Urethritis,std,mycoplasma or Chlamydia infection

Urethritis in Men
Post your experience Description Urethritis describes urethral inflammation and can be the result of infectious or noninfectious causes but is primarily a sexually acquired disease. Urethritis can be diagnosed if any of the following are present:
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Mucopurulent or purulent discharge from urethral meatus. Gram stain of urethral smear showing >5 polymorphonuclear (PMN) cells per high power field. This is the preferred test as it is rapid, highly sensitive and specific for both nonspecific urethritis and gonorrhoea in asymptomatic men.1 First pass urine (FPU) positive for >10 PMN per high power field. Some advocate the use of positive leucocytes in FPU - but the sensitivity is low.

Classification of male urethritis2
1. Gonococcal urethritis - caused by Neisseria gonorrhoeae.3 2. Nongonococcal urethritis (NGU) - caused by a number of organisms other than N.

3. Persistent or recurrent urethritis - 20-60% cases treated for NGU.1 Probable multifactorial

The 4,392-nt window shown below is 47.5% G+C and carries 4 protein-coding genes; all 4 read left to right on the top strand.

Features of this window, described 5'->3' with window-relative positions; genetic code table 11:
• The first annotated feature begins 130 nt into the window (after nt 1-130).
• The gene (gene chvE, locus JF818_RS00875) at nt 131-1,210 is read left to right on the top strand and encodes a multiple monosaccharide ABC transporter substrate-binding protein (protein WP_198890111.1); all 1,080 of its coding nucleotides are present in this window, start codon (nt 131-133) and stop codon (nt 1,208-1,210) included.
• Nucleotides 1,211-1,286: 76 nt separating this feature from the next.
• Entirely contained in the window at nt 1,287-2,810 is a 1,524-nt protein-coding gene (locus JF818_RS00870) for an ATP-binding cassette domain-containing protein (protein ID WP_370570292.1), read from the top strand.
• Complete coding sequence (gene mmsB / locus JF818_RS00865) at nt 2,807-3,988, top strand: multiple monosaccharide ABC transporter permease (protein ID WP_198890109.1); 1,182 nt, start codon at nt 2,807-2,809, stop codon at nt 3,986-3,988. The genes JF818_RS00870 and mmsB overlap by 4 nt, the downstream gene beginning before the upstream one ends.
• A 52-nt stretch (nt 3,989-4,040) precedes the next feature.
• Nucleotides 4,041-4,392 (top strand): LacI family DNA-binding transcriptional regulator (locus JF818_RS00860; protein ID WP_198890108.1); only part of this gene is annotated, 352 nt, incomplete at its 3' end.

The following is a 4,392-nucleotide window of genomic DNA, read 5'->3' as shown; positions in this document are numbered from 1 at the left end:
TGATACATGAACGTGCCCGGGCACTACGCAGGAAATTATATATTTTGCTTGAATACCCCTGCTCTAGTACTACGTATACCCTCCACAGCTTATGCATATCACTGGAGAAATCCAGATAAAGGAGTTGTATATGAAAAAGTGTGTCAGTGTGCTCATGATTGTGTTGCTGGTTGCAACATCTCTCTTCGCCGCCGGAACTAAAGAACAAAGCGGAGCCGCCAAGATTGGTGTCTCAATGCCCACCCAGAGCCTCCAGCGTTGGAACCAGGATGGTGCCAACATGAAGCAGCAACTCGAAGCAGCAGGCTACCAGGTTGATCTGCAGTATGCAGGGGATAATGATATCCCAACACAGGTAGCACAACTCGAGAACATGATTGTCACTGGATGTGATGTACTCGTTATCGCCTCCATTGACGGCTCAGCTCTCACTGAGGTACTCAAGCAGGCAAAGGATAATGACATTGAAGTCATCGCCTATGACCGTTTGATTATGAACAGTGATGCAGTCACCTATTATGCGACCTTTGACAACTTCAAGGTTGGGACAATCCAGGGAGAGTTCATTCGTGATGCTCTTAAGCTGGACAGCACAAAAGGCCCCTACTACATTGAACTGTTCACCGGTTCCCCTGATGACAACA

causes but usually no identifiable cause. However, Mycoplasma genitalium (quite often and up to 40% of cases), Ureaplasma urealyticum (tetracycline-resistant) , and Trichomonas vaginalis have been implicated.2

Causes of nongonococcal urethritis1,2,4,5
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Chlamydia trachomatis (40%)6 U. urealyticum (10-20%) M. genitalium (10-20%) T. vaginalis (1-17%) Rarer infective causes: o Urinary tract infection (fewer than 6%)2 o Adenoviruses (2-4%) o Herpes simplex viruses (2-3%) o Occasionally, Candida spp., Haemophilus spp., Neisseria meningitidis, E.coli infection, bacteroides infection Noninfective causes of NGU include:2 o Trauma (for example, catheterisation)

Irritation (from, for example, soap, spermicidal creams and deodorants) Urethral stricture Other inflammatory conditions (including lichen sclerosus et atrophicus, StevensJohnson syndrome, reactive arthritis, Reiter's syndrome) o Urinary calculi and foreign body No obvious cause 20-30%
o o o


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Urethritis is the most common condition diagnosed and treated in men attending genitourinary medicine (GUM) clinics in the UK. Over 80,000 cases are diagnosed every year. Nongonococcal urethritis (NGU) is more common than gonococcal urethritis. Chlamydia has been estimated currently to infect 5-10% of sexually active women under the age of 24 and men aged between 20-24.6 The diagnoses of chlamydial infections have increased in both heterosexual and homosexual men.2 Persistent or recurrent urethritis occurs in 10-20% of men treated for NGU.2 Gonorrhoea is most common in men aged 20-24 years and rates of diagnosis in GUM clinics increased between 1994-2002. However, recently the numbers have reduced.2